Halidé Edip, a Controversial Figure of Turkish Feminism and her Vision of Armenian Orphans in the Post-genocide Stage
University of Tres de Febrero, Argentine Republic
From our previous research on the treatment of children in two cases of State violence, the Armenian and Argentine Genocides, we propose to inquire about the incidence of the renowned Turkish feminist Halidé Edip in the fate of the Armenian children during the post-genocide stage.
Halidé Edip Adevar (1884-1964) was a leading Turkish novelist, journalist and feminist, considered the "Mother of the Turks" in popular Turkish history. Even though she was not part of the Committee of Union and Progress, she shared its ideology, reflected in her writings. She became involved in the Turkish nationalist movement, headed by Mustafa Kemal and she was invited by Djemal Pacha, one of the Armenian Genocide leaders, to administer the orphanage in Antoura (Lebanon) where the Armenian orphans were raised as Turks, losing their identity and culture.
The aim of the paper is to detect through ot jer autobiographical volumnes, Memoirs of Halidé Edip (1926) and The Turkish Ordeal (1928) her vision of the treatment received by Armenian children that contradict the true story. We start from the hypothesis that Halidé Edip, aware of the central role of women in understanding Turkish nationalism, was a promoter agent or facilitator of Turkish policy on minorities, with special reference to the issue at hand.
The sources used in this paper are diverse: publication of Halidé Edip, published documents and extensive secondary sources.
HOW GENOCIDE AFFECTS ON DEGA PEOPLE ?
Dega people activist & Independent Scholar, United States of America
Nearly all aspects of the world had known that the Vietnam However, a few people had known the land between the North and South Vietnam, so-called the Central Highlands, which sits on the traditional land of the Dega people. They have existed for thousands of years in a homogeneous of a peaceful society.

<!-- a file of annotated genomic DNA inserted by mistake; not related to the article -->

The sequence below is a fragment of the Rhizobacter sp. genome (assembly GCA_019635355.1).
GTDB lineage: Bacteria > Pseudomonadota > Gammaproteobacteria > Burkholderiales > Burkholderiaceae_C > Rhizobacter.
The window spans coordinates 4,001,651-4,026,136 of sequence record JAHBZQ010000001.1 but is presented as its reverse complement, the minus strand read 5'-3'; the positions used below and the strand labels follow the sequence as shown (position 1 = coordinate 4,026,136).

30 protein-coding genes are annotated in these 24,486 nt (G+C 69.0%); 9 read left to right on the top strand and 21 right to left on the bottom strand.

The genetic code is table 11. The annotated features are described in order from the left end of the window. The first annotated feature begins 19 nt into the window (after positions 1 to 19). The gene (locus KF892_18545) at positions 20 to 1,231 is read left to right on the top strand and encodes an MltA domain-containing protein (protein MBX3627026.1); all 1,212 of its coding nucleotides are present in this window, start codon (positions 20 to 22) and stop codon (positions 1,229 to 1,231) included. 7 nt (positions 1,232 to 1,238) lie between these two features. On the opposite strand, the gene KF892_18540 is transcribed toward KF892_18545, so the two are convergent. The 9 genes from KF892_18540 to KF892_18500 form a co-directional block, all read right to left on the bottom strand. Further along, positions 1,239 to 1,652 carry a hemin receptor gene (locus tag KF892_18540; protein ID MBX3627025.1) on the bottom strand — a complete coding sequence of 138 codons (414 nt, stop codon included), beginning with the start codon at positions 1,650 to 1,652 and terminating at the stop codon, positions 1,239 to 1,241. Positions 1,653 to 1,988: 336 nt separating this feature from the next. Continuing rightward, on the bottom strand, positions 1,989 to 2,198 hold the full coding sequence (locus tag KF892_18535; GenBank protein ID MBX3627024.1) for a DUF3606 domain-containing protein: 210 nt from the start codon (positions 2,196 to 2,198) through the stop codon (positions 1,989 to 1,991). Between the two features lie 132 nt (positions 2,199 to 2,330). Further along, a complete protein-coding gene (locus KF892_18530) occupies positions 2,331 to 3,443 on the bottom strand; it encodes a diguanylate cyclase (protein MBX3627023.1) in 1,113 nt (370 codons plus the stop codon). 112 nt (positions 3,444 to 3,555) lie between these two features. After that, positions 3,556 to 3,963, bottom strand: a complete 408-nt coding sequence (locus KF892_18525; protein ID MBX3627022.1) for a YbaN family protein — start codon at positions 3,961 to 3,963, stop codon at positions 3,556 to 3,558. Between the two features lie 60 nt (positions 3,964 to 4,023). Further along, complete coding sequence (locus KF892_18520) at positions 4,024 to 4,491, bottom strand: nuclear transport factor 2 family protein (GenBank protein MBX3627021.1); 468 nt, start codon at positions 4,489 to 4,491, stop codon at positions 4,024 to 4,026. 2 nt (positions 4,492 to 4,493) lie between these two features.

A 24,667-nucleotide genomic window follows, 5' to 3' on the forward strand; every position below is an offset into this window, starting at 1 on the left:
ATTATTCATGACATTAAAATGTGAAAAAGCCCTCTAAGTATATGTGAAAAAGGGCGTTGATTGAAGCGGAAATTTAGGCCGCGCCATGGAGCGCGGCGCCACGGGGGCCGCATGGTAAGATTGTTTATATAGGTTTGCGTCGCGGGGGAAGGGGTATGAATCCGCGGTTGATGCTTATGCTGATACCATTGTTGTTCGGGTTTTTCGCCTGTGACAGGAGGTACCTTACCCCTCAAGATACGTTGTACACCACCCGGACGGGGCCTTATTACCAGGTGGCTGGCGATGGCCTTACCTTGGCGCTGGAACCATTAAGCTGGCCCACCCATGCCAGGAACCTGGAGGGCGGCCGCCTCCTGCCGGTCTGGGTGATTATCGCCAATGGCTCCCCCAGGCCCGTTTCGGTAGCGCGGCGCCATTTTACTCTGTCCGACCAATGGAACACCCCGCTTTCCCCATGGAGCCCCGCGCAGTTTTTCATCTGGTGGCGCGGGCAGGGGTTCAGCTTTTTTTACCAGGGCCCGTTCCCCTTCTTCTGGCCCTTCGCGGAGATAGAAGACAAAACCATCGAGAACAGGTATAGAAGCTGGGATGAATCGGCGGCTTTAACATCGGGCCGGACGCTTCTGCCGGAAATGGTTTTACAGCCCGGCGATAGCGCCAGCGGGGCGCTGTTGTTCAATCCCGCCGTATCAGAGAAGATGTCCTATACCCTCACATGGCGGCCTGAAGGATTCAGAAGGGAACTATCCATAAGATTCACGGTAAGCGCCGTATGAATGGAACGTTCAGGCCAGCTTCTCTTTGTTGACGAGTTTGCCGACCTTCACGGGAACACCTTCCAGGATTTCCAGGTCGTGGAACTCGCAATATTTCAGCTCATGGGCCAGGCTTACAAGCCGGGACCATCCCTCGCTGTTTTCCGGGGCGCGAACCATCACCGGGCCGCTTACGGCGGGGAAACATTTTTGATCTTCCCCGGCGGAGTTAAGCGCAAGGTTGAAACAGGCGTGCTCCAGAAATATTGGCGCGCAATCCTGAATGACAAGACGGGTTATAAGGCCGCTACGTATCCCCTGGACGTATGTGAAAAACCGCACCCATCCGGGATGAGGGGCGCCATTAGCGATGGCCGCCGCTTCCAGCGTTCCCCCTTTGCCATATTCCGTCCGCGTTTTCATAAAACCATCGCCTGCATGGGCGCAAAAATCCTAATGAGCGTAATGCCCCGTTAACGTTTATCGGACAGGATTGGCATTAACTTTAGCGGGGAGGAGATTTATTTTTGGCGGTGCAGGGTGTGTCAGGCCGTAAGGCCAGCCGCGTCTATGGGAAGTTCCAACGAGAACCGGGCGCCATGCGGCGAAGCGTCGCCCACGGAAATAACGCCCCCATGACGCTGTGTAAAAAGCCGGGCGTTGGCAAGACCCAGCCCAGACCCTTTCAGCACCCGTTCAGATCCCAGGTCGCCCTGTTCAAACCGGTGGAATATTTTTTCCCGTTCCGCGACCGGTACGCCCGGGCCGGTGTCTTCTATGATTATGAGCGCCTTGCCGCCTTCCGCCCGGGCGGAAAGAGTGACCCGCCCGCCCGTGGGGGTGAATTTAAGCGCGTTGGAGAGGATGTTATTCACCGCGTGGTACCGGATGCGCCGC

WHO IS THE DEGA ?
We are ethnically distinct from the leading group of Vietnamese. We descend from Malay world ethnic Austronesian linguistic roots, and we speak a language called Rhade, a member of the Chamic subgroup of the Austronesian language. We refer our self as Anak Dega, in English means the son of Dega. We make up one of the largest tribes centered around the Buon Ma Thuot city, Dak Lak province, in Central Highlands in Vietnam.
The Dega genocide cannot understand without reference to the dimensions of colonialism, war, and communism.
The destruction of the Genocide on the Dega people in the Central Highlands in Vietnam has been less catastrophic. Still, it is the worst horror of human history, causing the whole group of people to no longer to exist and disappear. Physical killing and its destruction in politics, society, culture, economy, biology, religion, morality, and habitat environment lead to the destruction of the Dega people.
Dega genocide is a special one in human history that has occurred for an extended period of several decades. It has happened in slow motion, gradually, but indeed both in peace and war times, and it is continuing at present. Because its perpetrator is still alive and has tremendous capability to distort, minimize, and obfuscate. It does not alarm the majority of Dega people or the international community. Thus, the Dega genocide has not much-captured sympathy to be written in history and brings to the mainstream of consciousness.